· Lock important paper documents in a secure room and make sure only the most critical people have a key. This includes business records, contracts, and employee data and so on.


9. Take Measures Against Hackers And Malware


Enable the strongest passwords on all computers and servers. These passwords must be changed regularly, especially the ones for firewalls. Update your anti-virus and anti-spy ware software, and do daily virus and spyware checks on all computers. Make sure your IT team is up to date on the latest data breaches in the industry, and the latest malwares out there. Make sure all computers return to login screen after five minutes of inactivity.


10. Use Secure Wireless And Enable A Solid Firewall


So many companies operate wireless networks without a secure wireless connection. This is totally wrong â if you havenât been targeted yet, thatâs no reason to assume you wonât be targeted, ever. Use the latest firewall encryption methods and a secure wireless connection. No one from outside the company should be able to log in to your wireless.


11. Take Personal Responsibility For Outsourced Data


Even if you have outsourced all your critical data management, it wonât do to sit back and relax. Remember, youâre still 100% liable if any third-party information is leaked, such as critical customer data, credit card information and so on. Your third-party secure datacenter or cloud provider is responsible for any data breach, but you are the one liable. So be sure to monitor your outsourcing provider regularly, get regular reports and updates, and keep your data security under your control.



Guest Author Stephen is a freelance business writer and blogger who uses his considerable knowledge of conversion rate optimization techniques to help other ecommerce businesses.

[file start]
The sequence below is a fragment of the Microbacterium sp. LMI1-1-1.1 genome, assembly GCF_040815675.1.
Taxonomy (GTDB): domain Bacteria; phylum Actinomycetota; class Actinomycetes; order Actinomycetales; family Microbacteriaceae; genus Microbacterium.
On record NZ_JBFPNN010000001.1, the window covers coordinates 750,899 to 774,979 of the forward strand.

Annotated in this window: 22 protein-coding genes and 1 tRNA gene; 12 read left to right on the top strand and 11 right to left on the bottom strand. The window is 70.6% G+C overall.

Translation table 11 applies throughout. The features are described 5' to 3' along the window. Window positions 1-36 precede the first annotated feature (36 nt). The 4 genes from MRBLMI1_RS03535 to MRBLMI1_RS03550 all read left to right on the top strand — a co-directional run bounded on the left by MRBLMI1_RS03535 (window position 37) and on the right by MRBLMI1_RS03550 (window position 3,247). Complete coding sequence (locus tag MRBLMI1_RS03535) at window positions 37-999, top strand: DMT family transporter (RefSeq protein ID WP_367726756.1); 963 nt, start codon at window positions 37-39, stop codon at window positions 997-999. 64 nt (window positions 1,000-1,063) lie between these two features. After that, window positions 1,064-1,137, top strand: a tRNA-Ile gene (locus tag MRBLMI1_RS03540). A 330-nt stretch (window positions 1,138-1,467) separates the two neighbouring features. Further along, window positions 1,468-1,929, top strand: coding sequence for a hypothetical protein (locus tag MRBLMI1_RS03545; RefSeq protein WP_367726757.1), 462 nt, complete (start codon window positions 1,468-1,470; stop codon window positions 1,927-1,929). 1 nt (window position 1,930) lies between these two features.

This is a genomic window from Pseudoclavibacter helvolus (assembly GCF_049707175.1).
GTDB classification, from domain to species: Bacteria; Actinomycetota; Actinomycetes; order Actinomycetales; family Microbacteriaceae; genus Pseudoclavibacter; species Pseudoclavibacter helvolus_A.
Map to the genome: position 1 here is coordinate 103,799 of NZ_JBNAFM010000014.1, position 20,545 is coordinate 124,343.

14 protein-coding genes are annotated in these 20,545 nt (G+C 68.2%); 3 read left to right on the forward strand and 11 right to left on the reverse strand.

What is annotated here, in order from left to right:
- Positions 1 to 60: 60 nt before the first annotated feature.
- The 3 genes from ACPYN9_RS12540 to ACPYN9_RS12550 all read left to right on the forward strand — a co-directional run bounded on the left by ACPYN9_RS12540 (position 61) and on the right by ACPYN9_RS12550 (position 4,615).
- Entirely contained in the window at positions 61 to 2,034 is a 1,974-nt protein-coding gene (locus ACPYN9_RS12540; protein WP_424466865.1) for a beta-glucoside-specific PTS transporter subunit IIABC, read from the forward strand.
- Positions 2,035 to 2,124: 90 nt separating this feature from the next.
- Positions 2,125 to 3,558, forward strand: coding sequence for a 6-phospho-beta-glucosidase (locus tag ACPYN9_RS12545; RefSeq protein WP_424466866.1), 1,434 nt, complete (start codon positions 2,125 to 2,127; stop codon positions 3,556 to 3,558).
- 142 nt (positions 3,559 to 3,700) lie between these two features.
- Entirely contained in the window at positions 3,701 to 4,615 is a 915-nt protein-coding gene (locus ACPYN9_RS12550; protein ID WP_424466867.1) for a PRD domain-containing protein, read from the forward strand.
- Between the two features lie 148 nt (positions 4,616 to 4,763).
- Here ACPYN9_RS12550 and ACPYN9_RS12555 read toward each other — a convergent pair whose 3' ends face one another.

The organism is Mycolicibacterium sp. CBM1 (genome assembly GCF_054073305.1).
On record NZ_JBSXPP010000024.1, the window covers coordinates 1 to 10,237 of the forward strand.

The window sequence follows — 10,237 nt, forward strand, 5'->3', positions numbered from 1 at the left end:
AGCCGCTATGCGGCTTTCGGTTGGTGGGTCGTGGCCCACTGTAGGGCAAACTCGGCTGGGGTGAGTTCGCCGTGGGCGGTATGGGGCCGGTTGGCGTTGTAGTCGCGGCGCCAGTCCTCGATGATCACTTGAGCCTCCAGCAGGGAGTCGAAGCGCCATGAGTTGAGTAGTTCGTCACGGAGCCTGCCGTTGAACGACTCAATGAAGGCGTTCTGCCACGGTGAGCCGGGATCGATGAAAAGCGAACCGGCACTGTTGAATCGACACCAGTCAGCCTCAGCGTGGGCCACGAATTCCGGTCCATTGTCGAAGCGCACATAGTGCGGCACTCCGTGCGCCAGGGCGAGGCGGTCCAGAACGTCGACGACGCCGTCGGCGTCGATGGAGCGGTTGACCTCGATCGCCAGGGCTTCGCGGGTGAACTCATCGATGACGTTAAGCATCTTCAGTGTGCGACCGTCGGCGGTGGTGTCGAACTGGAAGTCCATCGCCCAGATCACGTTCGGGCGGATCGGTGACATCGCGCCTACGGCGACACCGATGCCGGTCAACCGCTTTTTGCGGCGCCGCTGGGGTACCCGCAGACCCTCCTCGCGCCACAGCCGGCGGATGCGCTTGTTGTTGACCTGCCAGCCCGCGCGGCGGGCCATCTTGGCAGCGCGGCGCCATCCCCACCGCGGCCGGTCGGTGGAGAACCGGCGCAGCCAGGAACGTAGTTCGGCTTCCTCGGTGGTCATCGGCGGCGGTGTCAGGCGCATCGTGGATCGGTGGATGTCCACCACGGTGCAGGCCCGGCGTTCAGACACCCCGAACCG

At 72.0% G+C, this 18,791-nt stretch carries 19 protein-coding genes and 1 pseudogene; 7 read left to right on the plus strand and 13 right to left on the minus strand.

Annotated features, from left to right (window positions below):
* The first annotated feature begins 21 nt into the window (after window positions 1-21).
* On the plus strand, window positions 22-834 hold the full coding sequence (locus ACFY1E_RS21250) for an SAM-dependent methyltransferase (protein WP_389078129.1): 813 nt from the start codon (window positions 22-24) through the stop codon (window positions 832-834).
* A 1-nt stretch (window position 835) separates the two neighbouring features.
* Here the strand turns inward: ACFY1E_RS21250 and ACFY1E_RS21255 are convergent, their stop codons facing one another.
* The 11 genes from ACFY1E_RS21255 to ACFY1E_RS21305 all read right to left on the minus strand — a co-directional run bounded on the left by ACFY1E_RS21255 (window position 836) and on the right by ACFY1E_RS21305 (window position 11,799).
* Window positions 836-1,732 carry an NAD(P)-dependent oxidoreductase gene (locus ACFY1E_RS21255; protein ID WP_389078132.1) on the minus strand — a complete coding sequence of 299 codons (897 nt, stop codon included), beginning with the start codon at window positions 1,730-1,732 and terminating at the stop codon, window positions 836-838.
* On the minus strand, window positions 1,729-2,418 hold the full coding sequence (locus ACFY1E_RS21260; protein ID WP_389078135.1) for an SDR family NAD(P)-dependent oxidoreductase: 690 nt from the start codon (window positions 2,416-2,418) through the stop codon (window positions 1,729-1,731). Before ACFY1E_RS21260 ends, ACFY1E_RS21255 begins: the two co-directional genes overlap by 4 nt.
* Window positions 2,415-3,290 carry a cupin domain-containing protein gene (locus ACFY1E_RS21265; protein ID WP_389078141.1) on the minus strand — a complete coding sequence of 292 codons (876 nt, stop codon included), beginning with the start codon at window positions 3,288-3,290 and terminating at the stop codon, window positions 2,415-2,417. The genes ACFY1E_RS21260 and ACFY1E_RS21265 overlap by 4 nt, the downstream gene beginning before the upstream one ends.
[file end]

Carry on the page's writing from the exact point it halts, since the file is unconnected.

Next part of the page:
A data breach, whether it happens from within the organization or from outside, can bring down even large companies. Itâs a huge nightmare especially for small businesses. They stand to lose literally everything if thereâs a major data breach. So how do small businesses keep their data safe and sound?

1. Evaluate Your Data Storage Needs

For small businesses, buying, maintaining and managing storage for all of their data can be a huge challenge. Itâs necessary, therefore, to evaluate how much data to store, how much will data grow as business expands, and how prepared are you to resume operations quickly after a disaster.

2. Choose The Best Storage Solution

Work with vendors to choose the best storage for your present and future needs. Get an understanding of disaster management, troubleshooting, maintenance, the latest storage trends and so on. Consider Network-Attached Storage (NAS) to replace file servers and enable centralized data access and sharing.

3. Identify And Protect The Most Critical Data

Store multiple copies of your most critical data in several secure locations offsite, far from the primary data center.Keep an inventory of your most critical data, where it resides and what you use it for. Encrypt this data and limit access; keep it segregated from the network. If youâre a retailer, enable SSL to secure critical data transmission across the internet.

4. Reduce Liability Exposure

Your storage volume will increase exponentially over time. Consider a tiered storage system and de-duplication software to cut back on your space needs and the need for more storage. Consolidate your existing storage and enforce policies for record management to reduce liability exposure.

5. Take Care Of Storage Equipment